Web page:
Monday, 27 January 2014


In Louis Menand’s New Yorker (Jan27) review of Scott Stossel’s book, “My Age of Anxiety” (Knopf) Menand gives a fairly good historical perspective on how the topic of anxiety has been researched, described and treated.  And, like Stossel’s condition, not a whole lot has changed in the so-called human condition of the reaction to the stress and uncertainty of our lives.
It seems that people worry daily about everything from their work to their finances, about their children or their parents (or other family members) about their present or future conditions, including health and wellness, and in some places about where they are going to live, what they are going to eat or how they might end up.  One of the better definitions of anxiety that I heard a long time ago was “prolonged worry over matters we can do nothing about.”
Perhaps it would help to understand the continuum of anxiety, not unlike the continuum of fear.  One can experience mild fear or stark terror as extremes on either end.  Likewise, there are the little worries that are not all that upsetting, concerns of one kind or another that we can actually do something about and take action to the enormous anxiety that renders one feeling helpless and ultimately depressed.  That’s probably why the diagnosis in the DSM-V has tried to separate some of the related “disorders” from each other.
Much has remained the same in the areas of anxiety and depression, with refinements of criteria and symptoms across the lifespan. Some disorders included in the broad category of anxiety disorders are now in three sequential chapters: Anxiety Disorders, Obsessive-Compulsive and Related Disorders, and Trauma- and Stressor-Related Disorders. This move emphasizes how each category has its own distinctions while still being interconnected. 
Menand says that the term “anxiety” is a catch-all and I tend to agree.  He says, “people describe themselves as excited, nervous, apprehensive, tense, stressed out, bugged, worried, panicky, vapor-locked, scared shitless, sick to their stomach, and feeling like they’re gonna die.”   Sometimes it does help to give the feeling a name rather than not be able to put a handle on it and deal with it.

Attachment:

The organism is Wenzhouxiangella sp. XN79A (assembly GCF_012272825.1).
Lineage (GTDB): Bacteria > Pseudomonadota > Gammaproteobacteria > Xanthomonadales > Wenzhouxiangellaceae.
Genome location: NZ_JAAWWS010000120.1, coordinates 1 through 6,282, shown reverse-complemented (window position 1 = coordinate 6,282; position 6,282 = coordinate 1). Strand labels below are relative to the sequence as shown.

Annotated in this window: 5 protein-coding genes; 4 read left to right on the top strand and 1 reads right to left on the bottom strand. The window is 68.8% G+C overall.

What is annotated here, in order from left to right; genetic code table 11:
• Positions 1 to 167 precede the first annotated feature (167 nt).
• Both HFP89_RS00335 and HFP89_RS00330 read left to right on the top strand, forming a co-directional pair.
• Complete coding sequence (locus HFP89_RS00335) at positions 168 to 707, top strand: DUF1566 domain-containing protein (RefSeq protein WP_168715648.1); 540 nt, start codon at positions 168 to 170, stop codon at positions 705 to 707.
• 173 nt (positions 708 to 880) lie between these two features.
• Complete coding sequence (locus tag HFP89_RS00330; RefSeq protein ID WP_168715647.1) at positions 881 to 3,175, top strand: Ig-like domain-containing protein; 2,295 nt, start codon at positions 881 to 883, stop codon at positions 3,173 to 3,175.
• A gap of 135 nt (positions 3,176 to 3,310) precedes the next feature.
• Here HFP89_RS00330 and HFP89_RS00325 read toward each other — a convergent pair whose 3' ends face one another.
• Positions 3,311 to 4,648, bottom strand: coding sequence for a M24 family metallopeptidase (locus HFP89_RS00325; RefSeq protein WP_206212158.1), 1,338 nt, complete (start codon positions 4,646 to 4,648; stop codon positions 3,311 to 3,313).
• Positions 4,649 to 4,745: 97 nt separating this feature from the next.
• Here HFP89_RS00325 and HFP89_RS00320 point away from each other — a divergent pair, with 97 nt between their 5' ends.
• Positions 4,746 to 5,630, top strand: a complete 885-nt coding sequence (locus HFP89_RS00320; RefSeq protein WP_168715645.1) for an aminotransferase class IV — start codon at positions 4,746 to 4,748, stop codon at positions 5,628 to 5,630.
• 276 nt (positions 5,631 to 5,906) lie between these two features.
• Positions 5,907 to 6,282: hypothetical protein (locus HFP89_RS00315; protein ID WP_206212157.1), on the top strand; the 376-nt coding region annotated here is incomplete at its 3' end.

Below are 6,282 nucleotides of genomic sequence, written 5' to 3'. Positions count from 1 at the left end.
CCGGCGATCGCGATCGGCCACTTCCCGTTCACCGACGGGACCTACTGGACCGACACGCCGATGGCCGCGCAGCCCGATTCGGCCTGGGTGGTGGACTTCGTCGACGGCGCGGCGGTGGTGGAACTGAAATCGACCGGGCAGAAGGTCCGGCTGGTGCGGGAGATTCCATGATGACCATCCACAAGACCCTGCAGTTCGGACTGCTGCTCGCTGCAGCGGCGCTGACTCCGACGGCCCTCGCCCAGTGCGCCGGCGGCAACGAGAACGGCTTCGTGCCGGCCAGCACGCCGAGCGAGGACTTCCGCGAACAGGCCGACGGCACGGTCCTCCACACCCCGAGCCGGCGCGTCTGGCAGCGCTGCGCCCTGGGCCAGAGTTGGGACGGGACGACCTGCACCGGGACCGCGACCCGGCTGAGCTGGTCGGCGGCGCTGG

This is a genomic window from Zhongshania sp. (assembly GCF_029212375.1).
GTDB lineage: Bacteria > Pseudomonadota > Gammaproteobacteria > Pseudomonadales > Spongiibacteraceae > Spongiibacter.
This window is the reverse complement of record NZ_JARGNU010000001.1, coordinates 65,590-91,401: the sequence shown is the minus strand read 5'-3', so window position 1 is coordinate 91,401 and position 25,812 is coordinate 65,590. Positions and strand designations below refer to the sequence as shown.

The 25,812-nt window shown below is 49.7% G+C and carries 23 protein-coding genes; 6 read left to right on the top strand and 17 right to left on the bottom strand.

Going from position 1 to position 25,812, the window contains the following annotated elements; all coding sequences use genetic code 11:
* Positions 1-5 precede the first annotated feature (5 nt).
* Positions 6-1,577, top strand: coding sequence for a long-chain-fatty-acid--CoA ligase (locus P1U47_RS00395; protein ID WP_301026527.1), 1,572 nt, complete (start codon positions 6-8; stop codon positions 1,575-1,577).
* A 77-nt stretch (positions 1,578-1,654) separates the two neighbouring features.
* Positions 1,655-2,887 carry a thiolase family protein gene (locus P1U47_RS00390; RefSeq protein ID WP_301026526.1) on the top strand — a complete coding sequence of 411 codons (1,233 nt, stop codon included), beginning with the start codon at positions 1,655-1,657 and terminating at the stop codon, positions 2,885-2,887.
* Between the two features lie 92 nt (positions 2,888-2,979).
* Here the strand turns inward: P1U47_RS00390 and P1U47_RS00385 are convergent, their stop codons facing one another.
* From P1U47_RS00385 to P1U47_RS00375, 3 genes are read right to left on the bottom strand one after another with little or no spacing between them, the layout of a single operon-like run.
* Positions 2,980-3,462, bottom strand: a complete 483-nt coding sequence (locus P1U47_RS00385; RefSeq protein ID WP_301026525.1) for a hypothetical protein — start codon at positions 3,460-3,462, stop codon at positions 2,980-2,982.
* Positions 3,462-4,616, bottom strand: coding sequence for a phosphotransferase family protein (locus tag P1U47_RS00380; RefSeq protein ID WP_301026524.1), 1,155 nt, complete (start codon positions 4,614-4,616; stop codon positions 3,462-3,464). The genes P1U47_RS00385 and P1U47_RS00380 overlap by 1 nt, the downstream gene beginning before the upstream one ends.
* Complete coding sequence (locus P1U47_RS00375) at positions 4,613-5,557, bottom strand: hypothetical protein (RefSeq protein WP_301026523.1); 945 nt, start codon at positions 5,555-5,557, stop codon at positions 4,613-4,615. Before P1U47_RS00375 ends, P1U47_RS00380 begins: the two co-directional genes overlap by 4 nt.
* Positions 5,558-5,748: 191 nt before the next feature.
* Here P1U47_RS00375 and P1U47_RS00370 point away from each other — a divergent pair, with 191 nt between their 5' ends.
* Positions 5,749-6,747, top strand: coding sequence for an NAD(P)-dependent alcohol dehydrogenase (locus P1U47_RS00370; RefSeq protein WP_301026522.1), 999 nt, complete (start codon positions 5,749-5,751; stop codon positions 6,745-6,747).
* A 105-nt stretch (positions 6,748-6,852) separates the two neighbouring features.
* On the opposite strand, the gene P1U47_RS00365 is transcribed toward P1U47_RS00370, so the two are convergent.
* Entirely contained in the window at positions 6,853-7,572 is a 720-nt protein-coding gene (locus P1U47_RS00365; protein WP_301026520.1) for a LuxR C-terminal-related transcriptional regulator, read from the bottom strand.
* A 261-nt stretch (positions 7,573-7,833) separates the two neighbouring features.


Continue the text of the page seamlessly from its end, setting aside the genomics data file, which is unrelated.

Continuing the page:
What I want to suggest is that there are numerous ways to alleviate anxiety and as Stossel and others have discovered, drugs and therapy don’t always work.  There are those who have made enormous changes in their lives whether in life-style, locations, significant changes in significant relationships, or in the approach to solving the problem instead of doing the same thing over and over and expecting different results (the classic definition of insanity). There are many people who have experienced a reprieve from anxiety that is most welcome and mentally healthy.  In fact, it is life-giving rather than life-reducing.
What seems to be an obstacle to making the change is the unwillingness to take the risk and step off into the unknown. That’s often a scary proposition and some people would rather be in a state of stress-filled security than live in a situation without knowing the outcomes.  In the end, it boils down to choices and choosing not to do anything is also a choice.  It’s your turn to play your cards. 

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